Encouraging self-assessment / evaluation / review. Ending lessons on a positive note. Orderly entry to and dismissal from the classrooms and other learning areas. Positive greeting on entry and exit by the member of staff and visiting staff members.
Involving the experience of other staff to review and amend approaches in the classroom. Recognising that parents need to be involved, informed and welcomed in partnership, to ensure and consolidate positive behaviour.
Establishing a partnership with students and involving them in taking responsibility for and developing their own learning.
The Governors should be perceived by students, parents and staff, as actively supportive in promoting high standards of behaviour.
Liaising with the Curriculum Leader, Head of House or House Guidance Leader to consider referral to the Flexible Learning Centre (FLC) or alternative and additional provision.
Using target setting as the basis for improving behaviour as well as extending learning for and with students.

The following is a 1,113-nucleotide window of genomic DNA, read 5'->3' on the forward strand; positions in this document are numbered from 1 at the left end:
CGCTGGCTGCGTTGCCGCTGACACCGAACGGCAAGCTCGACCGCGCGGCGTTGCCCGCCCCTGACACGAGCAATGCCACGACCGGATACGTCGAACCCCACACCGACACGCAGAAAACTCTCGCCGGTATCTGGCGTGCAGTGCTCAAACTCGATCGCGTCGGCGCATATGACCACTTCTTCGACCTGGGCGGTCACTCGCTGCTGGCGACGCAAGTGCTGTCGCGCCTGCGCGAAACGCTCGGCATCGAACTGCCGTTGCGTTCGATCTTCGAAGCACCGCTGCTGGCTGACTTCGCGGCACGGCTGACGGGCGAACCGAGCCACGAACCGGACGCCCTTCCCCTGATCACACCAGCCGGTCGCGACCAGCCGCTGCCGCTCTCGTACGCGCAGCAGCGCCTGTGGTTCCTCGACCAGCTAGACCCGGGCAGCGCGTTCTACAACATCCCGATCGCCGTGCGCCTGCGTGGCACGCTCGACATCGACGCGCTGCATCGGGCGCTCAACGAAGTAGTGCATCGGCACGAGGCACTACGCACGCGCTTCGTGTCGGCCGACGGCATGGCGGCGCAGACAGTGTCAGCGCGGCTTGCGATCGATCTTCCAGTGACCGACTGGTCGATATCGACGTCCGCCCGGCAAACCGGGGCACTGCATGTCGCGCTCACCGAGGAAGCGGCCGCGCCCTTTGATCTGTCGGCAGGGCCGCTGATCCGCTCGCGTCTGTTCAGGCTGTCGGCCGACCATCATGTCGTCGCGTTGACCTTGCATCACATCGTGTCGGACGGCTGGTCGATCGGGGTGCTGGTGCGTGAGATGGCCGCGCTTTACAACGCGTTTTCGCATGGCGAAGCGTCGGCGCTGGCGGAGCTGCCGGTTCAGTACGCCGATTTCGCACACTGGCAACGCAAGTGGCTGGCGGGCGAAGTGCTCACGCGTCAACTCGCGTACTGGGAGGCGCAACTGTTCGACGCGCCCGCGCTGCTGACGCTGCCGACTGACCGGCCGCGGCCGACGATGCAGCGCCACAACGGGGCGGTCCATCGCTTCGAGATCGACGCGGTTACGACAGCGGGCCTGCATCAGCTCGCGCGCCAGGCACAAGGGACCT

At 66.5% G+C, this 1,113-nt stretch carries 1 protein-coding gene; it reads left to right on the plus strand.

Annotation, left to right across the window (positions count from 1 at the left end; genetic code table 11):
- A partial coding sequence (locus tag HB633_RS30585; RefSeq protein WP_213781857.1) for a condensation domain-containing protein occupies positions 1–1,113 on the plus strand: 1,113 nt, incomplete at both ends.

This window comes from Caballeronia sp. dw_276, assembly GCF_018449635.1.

4.2 Active Intervention This will entail:
The consistent and positive application of the Behaviour for Learning Policy by all staff. Expectations of all to be displayed and applied consistently by all. It emphasises self-
discipline and raises awareness of what is expected by all members of the school community. A clear line of response whenever a behavioural problem emerges. Each stage relies upon professionalism, qualified judgement and common sense from staff involved.
An adapted curriculum to offer appropriate support and challenge. 5. Maintaining Effective Teaching and Learning The most effective intervention to facillitate positive behaviour for learning are engaging lessons. Therefore Uxbridge High school places a great importance on the classroom teacher being primarily responsible for positive behaviour in the classroom. This, in turn, encourages students to take responsibility for their behaviour and learning in a way that encourages them to achieve and fulfill their potential.